Friday, October 6, 2017

Book Review: Wilfrid Gordon McDonald Partridge

Wilfrid Gordon McDonald Partridge. Mem Fox. Illustrated by Julie Vivas. 1984/1985. Kane/Miller. 32 pages. [Source: Library]

First sentence: There was once a small boy called Wilfrid Gordon McDonald Partridge and what's more he wasn't very old either. His house was next door to an old people's home and he knew all the people who lived there.

Premise/plot: Wilfrid Gordon McDonald Partridge has many friends; but his most special friend has four names just like him: Miss Nancy Alison Delacourt Cooper. When he hears that she is losing her memory--or has "lost" her memory, Wilfrid sets out in search of it. But first, he has to know exactly what a memory is. So, being young and curious, he asks. Equipped with descriptions of exactly what memory is, he sets out on a quest. Will the items he collects be just what Miss Nancy needs?

My thoughts: Wilfrid Gordon McDonald Partridge is a life-affirming picture book that readers of all ages can enjoy. I think perhaps that adults might appreciate it a tiny bit more. The book affirms--celebrates--life, friendship, and memories.

It affirms life, affirms all stages of life. This is a biblical message whether Fox intended it or not. Life has dignity and worth regardless of if you're in the womb or if you're ninety-six years old. One's worth or value does not depend on what we think of ourselves, or what others think of us. Miss Nancy may be "losing" her memory--suffering from dementia. But her life is not without value. Miss Nancy is still one of the best friends worth having--in the eyes of our hero, Wilfrid.

It affirms friendship. Wilfrid values his friends. Most of his friends live in an old people's home. He values them; he values the time they spend together. He doesn't pity them, he values them--values them just the way they are.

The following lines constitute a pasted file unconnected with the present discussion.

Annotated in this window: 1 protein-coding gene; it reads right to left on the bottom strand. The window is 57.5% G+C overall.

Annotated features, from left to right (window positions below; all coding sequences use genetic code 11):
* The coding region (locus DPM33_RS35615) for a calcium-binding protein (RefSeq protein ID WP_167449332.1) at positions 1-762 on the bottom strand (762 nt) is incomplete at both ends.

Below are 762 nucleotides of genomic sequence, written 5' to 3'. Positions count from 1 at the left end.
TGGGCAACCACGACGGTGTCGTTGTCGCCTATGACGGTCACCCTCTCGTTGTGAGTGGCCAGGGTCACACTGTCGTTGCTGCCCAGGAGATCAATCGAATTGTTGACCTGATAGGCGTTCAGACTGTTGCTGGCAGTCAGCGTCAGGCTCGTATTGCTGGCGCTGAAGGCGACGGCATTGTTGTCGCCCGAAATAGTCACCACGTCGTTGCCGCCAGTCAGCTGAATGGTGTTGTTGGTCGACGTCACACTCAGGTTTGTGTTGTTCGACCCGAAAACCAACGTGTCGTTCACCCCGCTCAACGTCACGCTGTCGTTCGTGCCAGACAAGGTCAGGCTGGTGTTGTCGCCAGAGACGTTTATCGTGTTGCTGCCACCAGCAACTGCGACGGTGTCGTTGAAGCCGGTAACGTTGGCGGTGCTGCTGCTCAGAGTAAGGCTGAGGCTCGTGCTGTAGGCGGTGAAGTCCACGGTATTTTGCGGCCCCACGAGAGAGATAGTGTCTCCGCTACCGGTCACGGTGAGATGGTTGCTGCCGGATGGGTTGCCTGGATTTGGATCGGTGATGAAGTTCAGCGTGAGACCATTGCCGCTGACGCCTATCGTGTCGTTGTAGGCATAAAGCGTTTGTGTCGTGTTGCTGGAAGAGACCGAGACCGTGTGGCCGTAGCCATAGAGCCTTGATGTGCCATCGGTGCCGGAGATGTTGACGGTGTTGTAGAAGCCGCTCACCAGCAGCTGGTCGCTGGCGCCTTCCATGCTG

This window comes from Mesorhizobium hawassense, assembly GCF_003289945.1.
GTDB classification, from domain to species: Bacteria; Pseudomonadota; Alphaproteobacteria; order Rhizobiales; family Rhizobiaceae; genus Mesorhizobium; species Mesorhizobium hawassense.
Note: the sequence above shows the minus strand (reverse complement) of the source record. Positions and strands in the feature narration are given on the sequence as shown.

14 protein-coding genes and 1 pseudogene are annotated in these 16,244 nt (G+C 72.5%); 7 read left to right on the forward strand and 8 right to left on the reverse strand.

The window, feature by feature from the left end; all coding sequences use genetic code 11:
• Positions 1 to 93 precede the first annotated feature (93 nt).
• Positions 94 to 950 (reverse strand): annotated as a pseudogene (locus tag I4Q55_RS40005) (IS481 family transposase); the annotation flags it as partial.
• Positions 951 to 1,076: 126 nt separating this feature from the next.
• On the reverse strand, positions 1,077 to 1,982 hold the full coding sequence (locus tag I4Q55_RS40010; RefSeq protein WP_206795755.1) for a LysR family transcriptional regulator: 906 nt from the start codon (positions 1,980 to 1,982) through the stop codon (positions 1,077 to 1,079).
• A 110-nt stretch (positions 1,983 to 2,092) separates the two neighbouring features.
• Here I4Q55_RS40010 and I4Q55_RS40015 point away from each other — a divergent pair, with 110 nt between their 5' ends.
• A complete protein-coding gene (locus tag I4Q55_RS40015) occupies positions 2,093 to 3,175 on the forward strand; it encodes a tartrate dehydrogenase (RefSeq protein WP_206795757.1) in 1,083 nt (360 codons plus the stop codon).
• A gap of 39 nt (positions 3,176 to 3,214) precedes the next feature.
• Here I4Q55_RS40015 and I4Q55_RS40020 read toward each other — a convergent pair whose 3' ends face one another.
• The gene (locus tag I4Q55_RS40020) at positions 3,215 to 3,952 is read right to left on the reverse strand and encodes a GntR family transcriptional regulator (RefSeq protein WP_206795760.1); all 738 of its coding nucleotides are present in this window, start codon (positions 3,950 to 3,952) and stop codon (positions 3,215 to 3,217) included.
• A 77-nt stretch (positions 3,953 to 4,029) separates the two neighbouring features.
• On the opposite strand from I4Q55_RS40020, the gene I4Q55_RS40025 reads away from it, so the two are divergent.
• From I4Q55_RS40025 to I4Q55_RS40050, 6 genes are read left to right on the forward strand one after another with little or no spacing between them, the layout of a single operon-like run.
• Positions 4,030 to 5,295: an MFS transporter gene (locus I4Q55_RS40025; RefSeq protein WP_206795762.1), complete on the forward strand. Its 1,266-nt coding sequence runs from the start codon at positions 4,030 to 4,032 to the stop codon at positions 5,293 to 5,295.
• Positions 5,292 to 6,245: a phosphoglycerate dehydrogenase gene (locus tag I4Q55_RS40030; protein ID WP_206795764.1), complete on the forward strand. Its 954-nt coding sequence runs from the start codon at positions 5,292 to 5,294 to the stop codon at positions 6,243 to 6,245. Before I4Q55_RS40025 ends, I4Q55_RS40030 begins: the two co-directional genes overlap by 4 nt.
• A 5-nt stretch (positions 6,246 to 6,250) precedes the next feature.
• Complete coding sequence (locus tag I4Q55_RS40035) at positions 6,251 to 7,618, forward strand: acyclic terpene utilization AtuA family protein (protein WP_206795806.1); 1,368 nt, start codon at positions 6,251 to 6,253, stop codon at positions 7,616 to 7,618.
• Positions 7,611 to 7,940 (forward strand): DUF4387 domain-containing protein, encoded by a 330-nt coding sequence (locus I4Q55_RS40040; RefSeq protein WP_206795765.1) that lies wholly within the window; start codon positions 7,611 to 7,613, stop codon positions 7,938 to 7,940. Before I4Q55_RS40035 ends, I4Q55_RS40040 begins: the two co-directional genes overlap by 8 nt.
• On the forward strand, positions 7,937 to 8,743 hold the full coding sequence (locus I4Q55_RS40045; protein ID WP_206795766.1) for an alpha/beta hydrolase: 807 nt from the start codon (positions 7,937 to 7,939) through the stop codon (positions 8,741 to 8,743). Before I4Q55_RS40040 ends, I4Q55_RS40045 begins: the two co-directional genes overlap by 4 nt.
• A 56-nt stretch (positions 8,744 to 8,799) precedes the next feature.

It affirms memories--new and old. This book is just as much about creating new memories as it is "finding" or "discovering" lost memories. Life is worth living in the moment. Even if your loved one has "lost" his/her memories. Even if your loved one struggles to remember things--people, places, events, etc--doesn't mean they're incapable of enjoying the moment they're in today. While it may be completely natural to mourn the loss of a relationship, don't lose sight of the continuing relationship.

Earlier in the year I read Finding Grace in the Face of Dementia by John Dunlop. I'm going to share two quotes that I think speak to Wilfrid's character:
Compassion is not only showing love and kindness, but it is also understanding how others feel and then allowing ourselves to feel that same way. It is taking the time and effort to get into their lives to see the world as they see it.
They may feel much more than they know, and how they feel may be far more important to them then what they know.

© Becky Laney of Operation Actually Read Bible

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